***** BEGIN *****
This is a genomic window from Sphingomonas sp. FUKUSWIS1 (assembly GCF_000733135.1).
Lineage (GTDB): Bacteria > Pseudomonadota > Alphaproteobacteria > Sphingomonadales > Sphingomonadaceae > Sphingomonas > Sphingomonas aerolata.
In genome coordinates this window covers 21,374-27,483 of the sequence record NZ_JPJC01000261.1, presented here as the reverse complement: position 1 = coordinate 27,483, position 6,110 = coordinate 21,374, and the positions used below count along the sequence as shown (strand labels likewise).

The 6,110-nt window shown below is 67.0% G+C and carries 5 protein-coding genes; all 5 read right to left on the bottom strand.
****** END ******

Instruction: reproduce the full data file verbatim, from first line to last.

This is a genomic window from Sphingomonas sp. FUKUSWIS1 (assembly GCF_000733135.1).
Lineage (GTDB): Bacteria > Pseudomonadota > Alphaproteobacteria > Sphingomonadales > Sphingomonadaceae > Sphingomonas > Sphingomonas aerolata.
In genome coordinates this window covers 21,374-27,483 of the sequence record NZ_JPJC01000261.1, presented here as the reverse complement: position 1 = coordinate 27,483, position 6,110 = coordinate 21,374, and the positions used below count along the sequence as shown (strand labels likewise).

The 6,110-nt window shown below is 67.0% G+C and carries 5 protein-coding genes; all 5 read right to left on the bottom strand.